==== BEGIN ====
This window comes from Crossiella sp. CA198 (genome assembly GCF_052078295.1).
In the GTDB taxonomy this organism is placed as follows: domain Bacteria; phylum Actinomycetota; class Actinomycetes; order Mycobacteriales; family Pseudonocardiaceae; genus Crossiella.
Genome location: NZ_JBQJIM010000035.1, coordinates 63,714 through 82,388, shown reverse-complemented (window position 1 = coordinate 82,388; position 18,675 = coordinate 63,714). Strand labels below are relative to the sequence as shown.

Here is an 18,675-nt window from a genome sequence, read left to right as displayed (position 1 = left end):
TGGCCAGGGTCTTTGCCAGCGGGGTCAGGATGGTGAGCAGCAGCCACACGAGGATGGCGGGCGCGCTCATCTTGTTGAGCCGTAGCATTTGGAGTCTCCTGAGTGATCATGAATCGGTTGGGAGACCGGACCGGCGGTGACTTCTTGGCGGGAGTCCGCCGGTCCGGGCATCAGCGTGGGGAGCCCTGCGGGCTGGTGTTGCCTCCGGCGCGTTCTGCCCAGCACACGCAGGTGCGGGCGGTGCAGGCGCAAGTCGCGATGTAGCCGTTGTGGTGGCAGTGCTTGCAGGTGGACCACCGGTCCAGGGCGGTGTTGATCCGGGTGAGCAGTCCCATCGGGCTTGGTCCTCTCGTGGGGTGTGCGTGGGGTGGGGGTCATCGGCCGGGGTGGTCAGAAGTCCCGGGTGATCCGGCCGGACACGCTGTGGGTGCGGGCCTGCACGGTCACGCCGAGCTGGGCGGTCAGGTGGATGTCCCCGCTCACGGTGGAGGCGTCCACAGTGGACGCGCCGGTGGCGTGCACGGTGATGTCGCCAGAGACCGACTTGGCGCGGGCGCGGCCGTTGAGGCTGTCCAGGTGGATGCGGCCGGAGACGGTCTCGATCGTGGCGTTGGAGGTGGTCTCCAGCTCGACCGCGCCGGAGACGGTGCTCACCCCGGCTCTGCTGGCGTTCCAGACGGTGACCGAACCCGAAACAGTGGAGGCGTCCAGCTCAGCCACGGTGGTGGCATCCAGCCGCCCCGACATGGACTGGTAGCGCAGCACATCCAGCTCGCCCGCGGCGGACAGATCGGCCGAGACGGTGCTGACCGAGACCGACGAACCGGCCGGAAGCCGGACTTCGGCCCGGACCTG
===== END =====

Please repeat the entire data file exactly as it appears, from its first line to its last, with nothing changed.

This window comes from Crossiella sp. CA198 (genome assembly GCF_052078295.1).
In the GTDB taxonomy this organism is placed as follows: domain Bacteria; phylum Actinomycetota; class Actinomycetes; order Mycobacteriales; family Pseudonocardiaceae; genus Crossiella.
Genome location: NZ_JBQJIM010000035.1, coordinates 63,714 through 82,388, shown reverse-complemented (window position 1 = coordinate 82,388; position 18,675 = coordinate 63,714). Strand labels below are relative to the sequence as shown.

Here is an 18,675-nt window from a genome sequence, read left to right as displayed (position 1 = left end):
TGGCCAGGGTCTTTGCCAGCGGGGTCAGGATGGTGAGCAGCAGCCACACGAGGATGGCGGGCGCGCTCATCTTGTTGAGCCGTAGCATTTGGAGTCTCCTGAGTGATCATGAATCGGTTGGGAGACCGGACCGGCGGTGACTTCTTGGCGGGAGTCCGCCGGTCCGGGCATCAGCGTGGGGAGCCCTGCGGGCTGGTGTTGCCTCCGGCGCGTTCTGCCCAGCACACGCAGGTGCGGGCGGTGCAGGCGCAAGTCGCGATGTAGCCGTTGTGGTGGCAGTGCTTGCAGGTGGACCACCGGTCCAGGGCGGTGTTGATCCGGGTGAGCAGTCCCATCGGGCTTGGTCCTCTCGTGGGGTGTGCGTGGGGTGGGGGTCATCGGCCGGGGTGGTCAGAAGTCCCGGGTGATCCGGCCGGACACGCTGTGGGTGCGGGCCTGCACGGTCACGCCGAGCTGGGCGGTCAGGTGGATGTCCCCGCTCACGGTGGAGGCGTCCACAGTGGACGCGCCGGTGGCGTGCACGGTGATGTCGCCAGAGACCGACTTGGCGCGGGCGCGGCCGTTGAGGCTGTCCAGGTGGATGCGGCCGGAGACGGTCTCGATCGTGGCGTTGGAGGTGGTCTCCAGCTCGACCGCGCCGGAGACGGTGCTCACCCCGGCTCTGCTGGCGTTCCAGACGGTGACCGAACCCGAAACAGTGGAGGCGTCCAGCTCAGCCACGGTGGTGGCATCCAGCCGCCCCGACATGGACTGGTAGCGCAGCACATCCAGCTCGCCCGCGGCGGACAGATCGGCCGAGACGGTGCTGACCGAGACCGACGAACCGGCCGGAAGCCGGACTTCGGCCCGGACCTG